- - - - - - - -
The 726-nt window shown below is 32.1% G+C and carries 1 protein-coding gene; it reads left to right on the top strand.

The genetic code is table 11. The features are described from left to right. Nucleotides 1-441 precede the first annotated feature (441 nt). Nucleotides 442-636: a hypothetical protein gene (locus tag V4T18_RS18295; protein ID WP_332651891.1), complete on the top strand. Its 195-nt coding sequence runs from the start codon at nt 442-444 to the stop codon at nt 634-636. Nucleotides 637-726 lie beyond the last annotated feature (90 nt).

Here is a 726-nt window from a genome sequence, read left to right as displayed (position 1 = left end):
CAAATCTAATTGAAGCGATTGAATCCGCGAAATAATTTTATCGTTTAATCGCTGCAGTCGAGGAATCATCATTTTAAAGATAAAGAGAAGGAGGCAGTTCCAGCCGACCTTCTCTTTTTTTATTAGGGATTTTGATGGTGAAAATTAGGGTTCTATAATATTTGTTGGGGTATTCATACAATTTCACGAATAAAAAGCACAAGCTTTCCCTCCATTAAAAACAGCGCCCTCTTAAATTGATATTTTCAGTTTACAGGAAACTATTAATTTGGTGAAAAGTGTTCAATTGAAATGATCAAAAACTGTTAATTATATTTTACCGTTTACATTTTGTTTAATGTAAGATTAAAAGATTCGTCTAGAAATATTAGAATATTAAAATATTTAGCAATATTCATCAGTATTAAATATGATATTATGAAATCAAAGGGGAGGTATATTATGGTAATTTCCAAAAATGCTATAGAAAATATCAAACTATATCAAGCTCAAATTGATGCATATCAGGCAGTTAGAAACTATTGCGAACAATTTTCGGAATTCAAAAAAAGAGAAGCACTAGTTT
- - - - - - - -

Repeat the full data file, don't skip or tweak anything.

The 726-nt window shown below is 32.1% G+C and carries 1 protein-coding gene; it reads left to right on the top strand.

The genetic code is table 11. The features are described from left to right. Nucleotides 1-441 precede the first annotated feature (441 nt). Nucleotides 442-636: a hypothetical protein gene (locus tag V4T18_RS18295; protein ID WP_332651891.1), complete on the top strand. Its 195-nt coding sequence runs from the start codon at nt 442-444 to the stop codon at nt 634-636. Nucleotides 637-726 lie beyond the last annotated feature (90 nt).

Here is a 726-nt window from a genome sequence, read left to right as displayed (position 1 = left end):
CAAATCTAATTGAAGCGATTGAATCCGCGAAATAATTTTATCGTTTAATCGCTGCAGTCGAGGAATCATCATTTTAAAGATAAAGAGAAGGAGGCAGTTCCAGCCGACCTTCTCTTTTTTTATTAGGGATTTTGATGGTGAAAATTAGGGTTCTATAATATTTGTTGGGGTATTCATACAATTTCACGAATAAAAAGCACAAGCTTTCCCTCCATTAAAAACAGCGCCCTCTTAAATTGATATTTTCAGTTTACAGGAAACTATTAATTTGGTGAAAAGTGTTCAATTGAAATGATCAAAAACTGTTAATTATATTTTACCGTTTACATTTTGTTTAATGTAAGATTAAAAGATTCGTCTAGAAATATTAGAATATTAAAATATTTAGCAATATTCATCAGTATTAAATATGATATTATGAAATCAAAGGGGAGGTATATTATGGTAATTTCCAAAAATGCTATAGAAAATATCAAACTATATCAAGCTCAAATTGATGCATATCAGGCAGTTAGAAACTATTGCGAACAATTTTCGGAATTCAAAAAAAGAGAAGCACTAGTTT